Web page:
It will be noted in the case at bar that the court at all times rightly permitted peremptory challenges of any juror remaining in the box at any and all times involved, so that twice defendant had an opportunity to exercise peremptory challenges and select a jury from any of 18 jurors in the box who had been theretofore passed for cause. In other words, when peremptory challenges were required, 18 jurors, already passed for cause were twice in the box available for service. After each party had exercised three peremptory challenges *364 therefrom, six in all, there were still 12 jurors in the box, all of whom had been passed for cause and available for service. Six more jurors were then called and passed for cause, leaving 18 again in the box available for service. Then each party exercised three peremptory challenges therefrom, six in all, which left 12 qualified jurors whose impartiality is not questioned, to whom the cause was tried without objection. While the procedure followed by the trial court was unusual and in some respects not that commended since Rutherford v. State, supra, we fail to see how it could in any manner have been prejudicial to defendant. We find no authority and none has been cited by defendant commanding the trial court to have 24 jurors in the box passed for cause before the exercise of peremptory challenges may be required.

As stated in Bufford v. State, 148 Neb. 38, 26 N.W.2d 383, 386: "The true object of challenges, either peremptory or for cause, is to enable the parties to avoid disqualified persons and secure an impartial jury. When that end is accomplished there can be no just ground for complaint aganist the rulings of the court as to the competency of the jurors." We conclude that the assignment should not be sustained.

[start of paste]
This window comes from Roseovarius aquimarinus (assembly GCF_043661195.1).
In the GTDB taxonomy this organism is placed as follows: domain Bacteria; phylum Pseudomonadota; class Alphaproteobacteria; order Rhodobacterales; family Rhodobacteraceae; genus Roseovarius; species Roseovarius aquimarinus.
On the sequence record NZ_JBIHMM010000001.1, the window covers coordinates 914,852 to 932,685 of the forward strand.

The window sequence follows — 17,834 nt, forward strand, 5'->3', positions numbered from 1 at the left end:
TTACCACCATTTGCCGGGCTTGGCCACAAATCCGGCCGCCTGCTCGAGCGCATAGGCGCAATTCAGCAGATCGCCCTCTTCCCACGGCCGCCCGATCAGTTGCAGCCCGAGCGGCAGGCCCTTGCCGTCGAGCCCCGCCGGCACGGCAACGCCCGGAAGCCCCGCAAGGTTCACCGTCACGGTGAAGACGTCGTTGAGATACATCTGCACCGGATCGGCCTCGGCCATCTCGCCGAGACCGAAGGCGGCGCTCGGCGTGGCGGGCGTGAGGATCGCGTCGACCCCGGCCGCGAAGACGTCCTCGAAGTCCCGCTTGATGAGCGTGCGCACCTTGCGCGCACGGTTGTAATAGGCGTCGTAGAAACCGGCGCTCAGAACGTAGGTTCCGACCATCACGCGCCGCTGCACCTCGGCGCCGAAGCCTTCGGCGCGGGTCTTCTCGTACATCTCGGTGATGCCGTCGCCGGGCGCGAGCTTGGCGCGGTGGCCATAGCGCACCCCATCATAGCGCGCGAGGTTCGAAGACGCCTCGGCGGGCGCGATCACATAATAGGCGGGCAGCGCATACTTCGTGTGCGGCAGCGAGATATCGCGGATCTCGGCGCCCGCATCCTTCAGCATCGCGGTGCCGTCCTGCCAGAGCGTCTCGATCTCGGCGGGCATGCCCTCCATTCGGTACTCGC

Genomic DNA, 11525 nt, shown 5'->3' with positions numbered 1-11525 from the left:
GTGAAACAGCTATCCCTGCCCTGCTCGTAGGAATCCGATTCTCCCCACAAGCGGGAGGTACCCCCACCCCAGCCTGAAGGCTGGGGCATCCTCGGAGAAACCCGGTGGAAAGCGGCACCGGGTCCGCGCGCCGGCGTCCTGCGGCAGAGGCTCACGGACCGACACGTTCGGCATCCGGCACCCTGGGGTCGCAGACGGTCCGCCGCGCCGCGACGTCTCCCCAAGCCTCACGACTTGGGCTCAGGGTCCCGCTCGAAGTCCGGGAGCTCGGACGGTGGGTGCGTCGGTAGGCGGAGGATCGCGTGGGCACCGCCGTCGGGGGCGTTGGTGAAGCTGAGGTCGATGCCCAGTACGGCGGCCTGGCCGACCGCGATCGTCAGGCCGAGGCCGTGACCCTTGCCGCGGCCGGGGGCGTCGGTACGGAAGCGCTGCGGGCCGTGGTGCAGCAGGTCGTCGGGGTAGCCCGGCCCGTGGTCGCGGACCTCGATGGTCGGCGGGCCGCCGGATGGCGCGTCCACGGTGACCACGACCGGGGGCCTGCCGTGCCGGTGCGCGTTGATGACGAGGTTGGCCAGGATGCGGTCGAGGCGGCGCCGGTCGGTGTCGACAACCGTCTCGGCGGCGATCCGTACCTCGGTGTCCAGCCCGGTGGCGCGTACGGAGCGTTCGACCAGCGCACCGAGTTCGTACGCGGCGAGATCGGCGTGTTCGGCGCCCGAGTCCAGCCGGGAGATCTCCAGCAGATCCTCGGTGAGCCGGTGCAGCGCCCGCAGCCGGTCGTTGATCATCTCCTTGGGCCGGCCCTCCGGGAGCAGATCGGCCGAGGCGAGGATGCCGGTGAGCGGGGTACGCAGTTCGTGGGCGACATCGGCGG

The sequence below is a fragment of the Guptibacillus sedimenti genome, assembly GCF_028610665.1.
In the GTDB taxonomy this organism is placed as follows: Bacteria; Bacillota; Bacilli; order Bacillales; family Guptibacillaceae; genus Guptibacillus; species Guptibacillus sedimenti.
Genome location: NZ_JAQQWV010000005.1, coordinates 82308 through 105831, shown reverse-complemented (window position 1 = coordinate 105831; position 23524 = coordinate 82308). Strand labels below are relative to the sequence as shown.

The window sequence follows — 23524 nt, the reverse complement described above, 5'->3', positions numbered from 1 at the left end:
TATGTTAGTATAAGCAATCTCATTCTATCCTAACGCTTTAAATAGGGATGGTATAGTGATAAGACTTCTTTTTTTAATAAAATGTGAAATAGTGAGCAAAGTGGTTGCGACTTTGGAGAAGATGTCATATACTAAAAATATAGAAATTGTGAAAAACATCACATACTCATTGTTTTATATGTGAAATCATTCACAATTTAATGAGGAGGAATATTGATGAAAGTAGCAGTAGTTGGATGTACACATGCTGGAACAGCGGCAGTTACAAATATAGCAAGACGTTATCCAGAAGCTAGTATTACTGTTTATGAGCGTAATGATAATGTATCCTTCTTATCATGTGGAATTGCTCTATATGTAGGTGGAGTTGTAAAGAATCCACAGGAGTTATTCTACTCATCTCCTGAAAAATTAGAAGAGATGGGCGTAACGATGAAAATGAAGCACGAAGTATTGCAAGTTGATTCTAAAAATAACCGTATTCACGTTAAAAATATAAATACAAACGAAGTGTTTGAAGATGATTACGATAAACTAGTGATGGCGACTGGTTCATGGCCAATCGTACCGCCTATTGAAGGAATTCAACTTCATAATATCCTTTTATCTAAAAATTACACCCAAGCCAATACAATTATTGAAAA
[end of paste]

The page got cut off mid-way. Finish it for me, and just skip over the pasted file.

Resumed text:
Defendant assigned that the trial court erred in permitting his age to be proved by school census records and a duplicate of his driver's license. In that connection, the trial court permitted the county superintendent of schools and the deputy county treasurer to testify, over objection, regarding such official records executed and in their custody and control, as required by law, which respectively disclosed defendant's age to be over 18 years. Photostatic copies thereof were received in evidence after appropriate foundation had been laid therefor. The authorities relied upon by defendant are clearly distinguishable upon the facts and do not sustain his contention. In that regard, section 25-1279, R.R.S.1943, specifically provides: "Duly certified copies of all records and entries or papers belonging to any public office, or by authority of law filed to be kept therein, shall be evidence in all cases of equal credibility with the original records or papers so filed."

In 32 C.J.S., Evidence, § 626, p. 477, citing authorities, it is said: "As a general rule, where some enactment or rule of law requires or authorizes a public official to make a certificate or written statement as to some matter or fact pertaining to and as a part of his official duty, such writing is competent evidence of the matter or fact therein recited." See, also, 32 C.J.S., Evidence, § 637, p. 489, § 638, p. 491, § 644, p. 509. Also, as stated in 32 C.J.S., Evidence, § 645, p. 509, under certain circumstances as here: "A public record or document offered in evidence may be explained by its custodian." See, also, 20 Am.Jur., Evidence, § 1023, p. 861, § 1026, p. 865. We conclude that the assignment has no merit.